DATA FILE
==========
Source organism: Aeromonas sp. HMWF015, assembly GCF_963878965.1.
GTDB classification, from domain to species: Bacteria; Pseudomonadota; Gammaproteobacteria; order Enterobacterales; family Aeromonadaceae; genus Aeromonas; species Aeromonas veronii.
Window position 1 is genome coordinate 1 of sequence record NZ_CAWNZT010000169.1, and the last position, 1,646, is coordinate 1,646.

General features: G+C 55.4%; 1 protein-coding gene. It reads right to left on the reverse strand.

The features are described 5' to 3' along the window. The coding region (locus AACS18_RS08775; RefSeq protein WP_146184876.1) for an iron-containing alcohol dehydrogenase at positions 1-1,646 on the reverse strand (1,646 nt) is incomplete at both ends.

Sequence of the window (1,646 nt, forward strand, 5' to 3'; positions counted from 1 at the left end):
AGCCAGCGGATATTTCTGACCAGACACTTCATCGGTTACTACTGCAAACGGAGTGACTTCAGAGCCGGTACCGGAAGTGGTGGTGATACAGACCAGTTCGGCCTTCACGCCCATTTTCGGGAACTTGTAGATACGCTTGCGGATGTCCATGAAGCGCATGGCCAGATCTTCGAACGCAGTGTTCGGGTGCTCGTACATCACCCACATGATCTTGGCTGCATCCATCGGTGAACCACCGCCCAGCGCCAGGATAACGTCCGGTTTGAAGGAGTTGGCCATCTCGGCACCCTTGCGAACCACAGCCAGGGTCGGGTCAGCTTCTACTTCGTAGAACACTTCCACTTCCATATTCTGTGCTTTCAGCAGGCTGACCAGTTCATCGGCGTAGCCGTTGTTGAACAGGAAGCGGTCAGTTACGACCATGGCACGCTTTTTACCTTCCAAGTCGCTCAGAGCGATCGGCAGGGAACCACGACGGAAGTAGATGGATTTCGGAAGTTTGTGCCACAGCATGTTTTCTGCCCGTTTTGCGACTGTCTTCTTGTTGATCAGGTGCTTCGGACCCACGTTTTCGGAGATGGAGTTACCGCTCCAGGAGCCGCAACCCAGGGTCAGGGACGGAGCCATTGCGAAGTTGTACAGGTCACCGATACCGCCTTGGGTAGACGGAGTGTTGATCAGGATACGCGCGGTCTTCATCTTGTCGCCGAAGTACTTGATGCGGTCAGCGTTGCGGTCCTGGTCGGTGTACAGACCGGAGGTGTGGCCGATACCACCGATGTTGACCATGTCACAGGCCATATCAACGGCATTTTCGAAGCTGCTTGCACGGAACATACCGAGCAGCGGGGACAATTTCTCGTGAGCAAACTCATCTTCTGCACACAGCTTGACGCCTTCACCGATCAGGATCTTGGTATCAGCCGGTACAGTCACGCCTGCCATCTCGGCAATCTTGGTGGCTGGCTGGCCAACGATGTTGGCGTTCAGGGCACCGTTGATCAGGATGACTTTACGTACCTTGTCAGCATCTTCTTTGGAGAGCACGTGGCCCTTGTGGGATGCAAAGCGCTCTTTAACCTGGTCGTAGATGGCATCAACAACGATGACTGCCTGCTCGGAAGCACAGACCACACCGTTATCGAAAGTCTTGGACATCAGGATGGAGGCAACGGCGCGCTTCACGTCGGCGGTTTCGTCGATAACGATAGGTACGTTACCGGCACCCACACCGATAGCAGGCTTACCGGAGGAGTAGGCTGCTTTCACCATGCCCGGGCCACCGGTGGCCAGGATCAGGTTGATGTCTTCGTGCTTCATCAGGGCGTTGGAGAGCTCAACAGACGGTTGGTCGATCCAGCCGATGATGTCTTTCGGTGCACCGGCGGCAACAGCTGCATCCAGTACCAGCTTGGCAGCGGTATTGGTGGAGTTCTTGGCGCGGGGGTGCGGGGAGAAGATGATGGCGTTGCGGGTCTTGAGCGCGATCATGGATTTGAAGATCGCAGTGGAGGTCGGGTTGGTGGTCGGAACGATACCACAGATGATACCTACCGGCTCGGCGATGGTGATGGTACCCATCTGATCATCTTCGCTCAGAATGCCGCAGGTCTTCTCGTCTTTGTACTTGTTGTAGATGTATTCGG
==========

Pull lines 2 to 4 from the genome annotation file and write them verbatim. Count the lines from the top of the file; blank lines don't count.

GTDB classification, from domain to species: Bacteria; Pseudomonadota; Gammaproteobacteria; order Enterobacterales; family Aeromonadaceae; genus Aeromonas; species Aeromonas veronii.
Window position 1 is genome coordinate 1 of sequence record NZ_CAWNZT010000169.1, and the last position, 1,646, is coordinate 1,646.

General features: G+C 55.4%; 1 protein-coding gene. It reads right to left on the reverse strand.